Continuously Variable Transmissions (CVT) have two major types: one does not use a belt to transmit power, such as Toyota's Hybrid Synergy Drive, which uses mechanical gears; another type of CVT uses belts connecting two pulleys. The first type has the advantage of real mechanical hard connections, high efficiency and high capacity (can handle large torque), but one limitation is that the Toyota Hybrid Synergy Drive, its mechanical structure can only be used in hybrid powertrains, that transmission will not work in a traditional internal combustion engine powered car.
For the belt type CVT, it can be used in all cars with different
types of power sources, and it has unlimited gear ratios; but since it
depends on the friction between the belt and the pulley to delivery
energy, its ability to transmit torque is limited; and its efficiency
under high load is not as good as other traditional automatic
transmissions. Recently, VIT Automobile Science and Technology Ltd, a
company specialized in transmission technology, based in Beijing, China,
released some information about their latest product: moveable teeth
CVT (they called it €HN-CVT€). Below is one of its production units. The
HN-CVT combines the benefits of the above two mentioned CVTs. According
to VIT, they already has one model of the HN-CVT that with torque
rating of 738 lb-ft (1000Nm). What's more, the HN-CVT has an astonishing
high efficiency ratio of 96% (it only loses 4% of the energy coming
from the engine flywheel, before putting the power to the car's wheels).
For comparison, traditional automatic transmissions usually have an
efficiency ratio between 80% - 90%.
The principle of the HN-CVT (moveable teeth CVT) is based on the
fundamental of how a car transmission works. Regardless what type of a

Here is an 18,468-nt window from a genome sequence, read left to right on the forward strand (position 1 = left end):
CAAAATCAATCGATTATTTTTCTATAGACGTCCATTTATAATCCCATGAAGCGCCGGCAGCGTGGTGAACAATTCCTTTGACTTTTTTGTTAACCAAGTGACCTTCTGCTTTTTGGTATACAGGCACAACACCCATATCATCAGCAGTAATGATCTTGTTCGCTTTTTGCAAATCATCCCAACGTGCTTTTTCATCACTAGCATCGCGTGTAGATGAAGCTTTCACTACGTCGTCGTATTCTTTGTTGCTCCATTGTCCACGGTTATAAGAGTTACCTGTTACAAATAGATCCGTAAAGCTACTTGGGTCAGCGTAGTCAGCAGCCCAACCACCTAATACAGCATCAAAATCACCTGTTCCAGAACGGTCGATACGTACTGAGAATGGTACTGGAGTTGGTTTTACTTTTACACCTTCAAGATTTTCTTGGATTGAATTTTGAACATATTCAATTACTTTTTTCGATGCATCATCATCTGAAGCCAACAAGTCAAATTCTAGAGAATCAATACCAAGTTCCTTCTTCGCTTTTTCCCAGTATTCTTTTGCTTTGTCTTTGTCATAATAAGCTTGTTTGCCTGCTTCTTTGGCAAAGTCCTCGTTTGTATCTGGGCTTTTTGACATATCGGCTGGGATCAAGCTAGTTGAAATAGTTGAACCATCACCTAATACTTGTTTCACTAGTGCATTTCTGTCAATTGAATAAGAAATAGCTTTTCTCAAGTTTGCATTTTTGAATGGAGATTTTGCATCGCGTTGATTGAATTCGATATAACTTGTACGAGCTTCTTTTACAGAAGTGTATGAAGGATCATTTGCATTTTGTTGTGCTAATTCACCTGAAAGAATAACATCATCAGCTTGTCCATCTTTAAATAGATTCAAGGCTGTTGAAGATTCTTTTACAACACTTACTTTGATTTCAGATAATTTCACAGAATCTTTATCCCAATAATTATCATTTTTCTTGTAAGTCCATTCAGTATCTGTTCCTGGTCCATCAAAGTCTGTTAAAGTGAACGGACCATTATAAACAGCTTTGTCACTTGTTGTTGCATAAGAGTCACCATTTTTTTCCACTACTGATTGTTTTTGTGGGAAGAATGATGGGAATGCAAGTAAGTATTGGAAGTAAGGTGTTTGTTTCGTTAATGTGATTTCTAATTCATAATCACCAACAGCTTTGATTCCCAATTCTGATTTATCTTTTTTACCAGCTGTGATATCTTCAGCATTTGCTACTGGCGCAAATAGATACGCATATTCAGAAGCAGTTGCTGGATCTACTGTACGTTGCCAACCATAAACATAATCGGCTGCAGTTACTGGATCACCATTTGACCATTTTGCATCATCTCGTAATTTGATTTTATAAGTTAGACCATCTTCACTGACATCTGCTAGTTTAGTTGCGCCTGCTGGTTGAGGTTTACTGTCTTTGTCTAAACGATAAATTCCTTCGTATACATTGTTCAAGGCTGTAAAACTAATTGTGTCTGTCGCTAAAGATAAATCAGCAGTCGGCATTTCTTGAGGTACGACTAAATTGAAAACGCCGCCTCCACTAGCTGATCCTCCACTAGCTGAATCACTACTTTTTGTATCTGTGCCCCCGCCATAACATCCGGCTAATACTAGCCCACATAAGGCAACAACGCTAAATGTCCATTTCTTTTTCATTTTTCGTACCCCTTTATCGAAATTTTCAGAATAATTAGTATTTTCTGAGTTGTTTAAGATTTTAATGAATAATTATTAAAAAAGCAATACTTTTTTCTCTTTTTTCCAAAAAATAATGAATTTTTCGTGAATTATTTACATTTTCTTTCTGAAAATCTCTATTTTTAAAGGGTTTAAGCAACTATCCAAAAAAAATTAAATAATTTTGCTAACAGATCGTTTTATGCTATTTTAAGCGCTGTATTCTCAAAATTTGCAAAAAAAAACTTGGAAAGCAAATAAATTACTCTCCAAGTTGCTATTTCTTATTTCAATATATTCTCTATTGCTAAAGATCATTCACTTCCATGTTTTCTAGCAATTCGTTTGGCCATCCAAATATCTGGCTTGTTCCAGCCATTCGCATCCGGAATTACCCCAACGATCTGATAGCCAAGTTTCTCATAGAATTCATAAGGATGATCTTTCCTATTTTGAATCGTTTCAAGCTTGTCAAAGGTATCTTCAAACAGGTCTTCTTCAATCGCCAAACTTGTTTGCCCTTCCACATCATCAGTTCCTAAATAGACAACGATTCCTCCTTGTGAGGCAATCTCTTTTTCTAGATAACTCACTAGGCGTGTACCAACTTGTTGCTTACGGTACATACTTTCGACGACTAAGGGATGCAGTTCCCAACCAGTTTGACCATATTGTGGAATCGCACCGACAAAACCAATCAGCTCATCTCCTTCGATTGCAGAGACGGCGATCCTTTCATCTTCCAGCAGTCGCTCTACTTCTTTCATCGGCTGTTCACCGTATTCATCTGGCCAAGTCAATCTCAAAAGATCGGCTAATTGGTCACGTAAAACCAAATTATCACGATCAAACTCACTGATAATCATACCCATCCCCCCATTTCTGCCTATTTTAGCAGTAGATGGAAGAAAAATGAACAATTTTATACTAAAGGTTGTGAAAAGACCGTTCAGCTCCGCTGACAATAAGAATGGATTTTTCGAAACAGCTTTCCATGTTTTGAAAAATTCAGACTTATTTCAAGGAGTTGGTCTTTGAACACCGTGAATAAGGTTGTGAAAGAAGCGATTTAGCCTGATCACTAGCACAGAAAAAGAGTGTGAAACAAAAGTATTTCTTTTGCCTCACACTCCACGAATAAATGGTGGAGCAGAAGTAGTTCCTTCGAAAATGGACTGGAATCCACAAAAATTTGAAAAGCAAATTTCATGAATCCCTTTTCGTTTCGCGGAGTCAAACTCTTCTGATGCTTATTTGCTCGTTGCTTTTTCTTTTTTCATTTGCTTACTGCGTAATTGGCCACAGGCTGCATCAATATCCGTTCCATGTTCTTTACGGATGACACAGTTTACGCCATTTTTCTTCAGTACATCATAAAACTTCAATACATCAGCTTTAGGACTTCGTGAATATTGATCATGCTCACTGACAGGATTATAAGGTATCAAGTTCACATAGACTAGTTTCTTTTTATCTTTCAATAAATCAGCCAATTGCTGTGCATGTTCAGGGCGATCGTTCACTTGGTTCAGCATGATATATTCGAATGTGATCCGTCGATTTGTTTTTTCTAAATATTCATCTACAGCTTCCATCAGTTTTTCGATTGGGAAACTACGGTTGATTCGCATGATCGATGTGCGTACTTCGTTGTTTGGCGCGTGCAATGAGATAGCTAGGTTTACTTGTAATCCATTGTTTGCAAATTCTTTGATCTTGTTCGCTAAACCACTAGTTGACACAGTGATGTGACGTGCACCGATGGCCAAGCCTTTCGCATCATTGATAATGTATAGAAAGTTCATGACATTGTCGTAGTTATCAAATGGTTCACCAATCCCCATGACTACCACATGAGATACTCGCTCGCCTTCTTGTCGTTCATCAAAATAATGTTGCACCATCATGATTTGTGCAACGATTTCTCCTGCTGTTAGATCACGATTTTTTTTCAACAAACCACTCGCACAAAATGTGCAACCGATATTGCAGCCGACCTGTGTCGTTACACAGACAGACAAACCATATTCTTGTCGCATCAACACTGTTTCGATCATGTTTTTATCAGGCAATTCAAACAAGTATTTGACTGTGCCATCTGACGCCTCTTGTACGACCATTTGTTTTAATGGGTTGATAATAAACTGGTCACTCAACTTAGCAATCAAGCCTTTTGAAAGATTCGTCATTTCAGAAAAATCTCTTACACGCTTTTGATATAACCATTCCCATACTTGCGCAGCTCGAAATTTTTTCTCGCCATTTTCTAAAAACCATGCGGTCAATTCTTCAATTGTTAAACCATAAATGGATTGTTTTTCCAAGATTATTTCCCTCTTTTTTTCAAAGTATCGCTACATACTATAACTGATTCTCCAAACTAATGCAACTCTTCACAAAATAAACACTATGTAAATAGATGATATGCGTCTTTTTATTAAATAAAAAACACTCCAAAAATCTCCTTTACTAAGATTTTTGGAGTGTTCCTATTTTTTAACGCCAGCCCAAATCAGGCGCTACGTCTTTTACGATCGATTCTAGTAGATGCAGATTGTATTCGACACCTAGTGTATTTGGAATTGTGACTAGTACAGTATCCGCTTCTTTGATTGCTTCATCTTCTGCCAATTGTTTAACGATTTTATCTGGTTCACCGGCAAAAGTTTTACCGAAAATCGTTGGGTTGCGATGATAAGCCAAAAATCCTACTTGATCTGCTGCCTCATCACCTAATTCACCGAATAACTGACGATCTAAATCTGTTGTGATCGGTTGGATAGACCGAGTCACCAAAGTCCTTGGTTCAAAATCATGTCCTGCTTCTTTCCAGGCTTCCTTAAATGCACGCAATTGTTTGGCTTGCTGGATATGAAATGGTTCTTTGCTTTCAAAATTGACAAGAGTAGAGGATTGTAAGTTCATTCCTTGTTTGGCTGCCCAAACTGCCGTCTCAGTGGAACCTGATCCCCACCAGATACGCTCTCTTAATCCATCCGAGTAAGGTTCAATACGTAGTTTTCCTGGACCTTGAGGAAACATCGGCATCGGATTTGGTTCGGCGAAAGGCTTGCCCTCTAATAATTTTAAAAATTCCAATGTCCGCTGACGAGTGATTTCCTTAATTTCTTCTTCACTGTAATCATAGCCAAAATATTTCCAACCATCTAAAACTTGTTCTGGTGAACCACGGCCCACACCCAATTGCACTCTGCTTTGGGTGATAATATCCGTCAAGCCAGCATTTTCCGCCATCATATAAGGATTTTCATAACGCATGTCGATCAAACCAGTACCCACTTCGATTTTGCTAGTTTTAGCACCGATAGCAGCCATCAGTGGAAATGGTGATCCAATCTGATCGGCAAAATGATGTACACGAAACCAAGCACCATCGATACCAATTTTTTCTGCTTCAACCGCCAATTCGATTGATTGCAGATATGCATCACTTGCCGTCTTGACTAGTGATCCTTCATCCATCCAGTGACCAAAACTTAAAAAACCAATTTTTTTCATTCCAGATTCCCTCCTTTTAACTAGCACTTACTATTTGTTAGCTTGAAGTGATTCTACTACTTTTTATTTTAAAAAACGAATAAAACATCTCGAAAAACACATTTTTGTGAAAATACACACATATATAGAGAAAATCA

transmission is, they all work in this way: the input side is paired to a
gear with a certain amount of teeth, and the output side is paired to
another gear with another amount of teeth. If the tooth amount of the
two gears are different, the input side and the output side will rotate
at a different speed. For the HN-CVT, it still has a belt. But different
from other CVTs, the belt has fixed teeth on it. The HN-CVT also has a
pulley, but it is a special pulley: it has many small steel sheets
packed on its surfaces.
Those small sheets can go up and down
individually (controlled by the transmission ECU). If some sheets goes
up at the same time, then the convex shape it formed becomes one tooth.
For all the steel sheets on the pulley, the transmission ECU can control
their action to form multiple convex shapes, therefore it essentially
becomes a gear. The key point is: by controlling the combination of
up-down shape of the steel sheets, it can become a gear with any tooth
amount it wants. So the fixed-amount-tooth belt meets the
variable-amount-tooth pulley, and different transmission ratio can be
realized. Because it is tooth-to-tooth contact, this transmission can
handle large amount of forces without causing sliding and frictional
VIT has very ambitious business and marketing plans for the HN-CVT.
According to the company, they have patents in US, Canada, Europe Union
(including 13 countries), Japan, Korea, Australia and India, covering
80% of the world's automobile industry sharing. The HN-CVT has
unmatchable mechanical performance, and also cost advantage. VIT said
its HN-CVT costs 20% - 50% less than other comparable transmission
Because of such advantages, according to our insider information, one
US major automobile company is already cooperating with VIT to develop
dedicated products with this technology. Since there are only three
major car company in the states, the one who is working with VIT must be
GM, or Ford, or Chrysler. From the source, we know we will see the
HN-CVT in some production passenger car in 2017 - 2018, and some luxury
cars may also use this transmission as early as 2020.
If this transmission can reach the mass production stage, I am sure
this will be a big milestone in the auto industry. what do you think?
Source : http://goarticles.com/article/Continuously-Variable-Transmission-A-Revolutionary-Design/10050341/